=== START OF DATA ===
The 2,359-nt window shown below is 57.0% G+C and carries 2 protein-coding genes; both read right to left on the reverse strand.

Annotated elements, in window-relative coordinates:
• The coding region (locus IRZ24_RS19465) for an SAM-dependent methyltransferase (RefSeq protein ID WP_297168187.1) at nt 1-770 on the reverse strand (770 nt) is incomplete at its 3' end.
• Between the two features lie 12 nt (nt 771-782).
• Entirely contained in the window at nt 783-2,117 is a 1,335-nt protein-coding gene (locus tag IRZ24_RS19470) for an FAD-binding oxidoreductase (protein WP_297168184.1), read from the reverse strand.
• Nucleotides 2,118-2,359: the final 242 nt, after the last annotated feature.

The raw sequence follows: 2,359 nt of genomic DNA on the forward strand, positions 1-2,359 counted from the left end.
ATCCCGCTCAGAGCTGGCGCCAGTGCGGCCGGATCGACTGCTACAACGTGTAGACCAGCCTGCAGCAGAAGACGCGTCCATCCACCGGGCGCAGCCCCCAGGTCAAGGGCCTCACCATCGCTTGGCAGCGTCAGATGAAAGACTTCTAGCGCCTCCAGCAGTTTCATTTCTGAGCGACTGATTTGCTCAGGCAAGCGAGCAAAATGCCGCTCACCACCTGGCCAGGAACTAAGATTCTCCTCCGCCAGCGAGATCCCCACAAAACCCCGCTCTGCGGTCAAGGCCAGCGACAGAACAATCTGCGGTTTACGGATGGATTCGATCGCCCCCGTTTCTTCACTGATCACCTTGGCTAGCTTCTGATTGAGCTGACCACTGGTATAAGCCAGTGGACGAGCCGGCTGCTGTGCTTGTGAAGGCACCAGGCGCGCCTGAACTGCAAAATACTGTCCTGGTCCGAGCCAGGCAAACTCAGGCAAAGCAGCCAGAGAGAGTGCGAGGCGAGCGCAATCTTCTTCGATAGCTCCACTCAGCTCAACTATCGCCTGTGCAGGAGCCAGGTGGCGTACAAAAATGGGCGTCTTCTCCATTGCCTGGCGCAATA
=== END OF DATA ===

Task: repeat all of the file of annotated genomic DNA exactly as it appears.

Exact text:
The 2,359-nt window shown below is 57.0% G+C and carries 2 protein-coding genes; both read right to left on the reverse strand.

Annotated elements, in window-relative coordinates:
• The coding region (locus IRZ24_RS19465) for an SAM-dependent methyltransferase (RefSeq protein ID WP_297168187.1) at nt 1-770 on the reverse strand (770 nt) is incomplete at its 3' end.
• Between the two features lie 12 nt (nt 771-782).
• Entirely contained in the window at nt 783-2,117 is a 1,335-nt protein-coding gene (locus tag IRZ24_RS19470) for an FAD-binding oxidoreductase (protein WP_297168184.1), read from the reverse strand.
• Nucleotides 2,118-2,359: the final 242 nt, after the last annotated feature.

The raw sequence follows: 2,359 nt of genomic DNA on the forward strand, positions 1-2,359 counted from the left end.
ATCCCGCTCAGAGCTGGCGCCAGTGCGGCCGGATCGACTGCTACAACGTGTAGACCAGCCTGCAGCAGAAGACGCGTCCATCCACCGGGCGCAGCCCCCAGGTCAAGGGCCTCACCATCGCTTGGCAGCGTCAGATGAAAGACTTCTAGCGCCTCCAGCAGTTTCATTTCTGAGCGACTGATTTGCTCAGGCAAGCGAGCAAAATGCCGCTCACCACCTGGCCAGGAACTAAGATTCTCCTCCGCCAGCGAGATCCCCACAAAACCCCGCTCTGCGGTCAAGGCCAGCGACAGAACAATCTGCGGTTTACGGATGGATTCGATCGCCCCCGTTTCTTCACTGATCACCTTGGCTAGCTTCTGATTGAGCTGACCACTGGTATAAGCCAGTGGACGAGCCGGCTGCTGTGCTTGTGAAGGCACCAGGCGCGCCTGAACTGCAAAATACTGTCCTGGTCCGAGCCAGGCAAACTCAGGCAAAGCAGCCAGAGAGAGTGCGAGGCGAGCGCAATCTTCTTCGATAGCTCCACTCAGCTCAACTATCGCCTGTGCAGGAGCCAGGTGGCGTACAAAAATGGGCGTCTTCTCCATTGCCTGGCGCAATA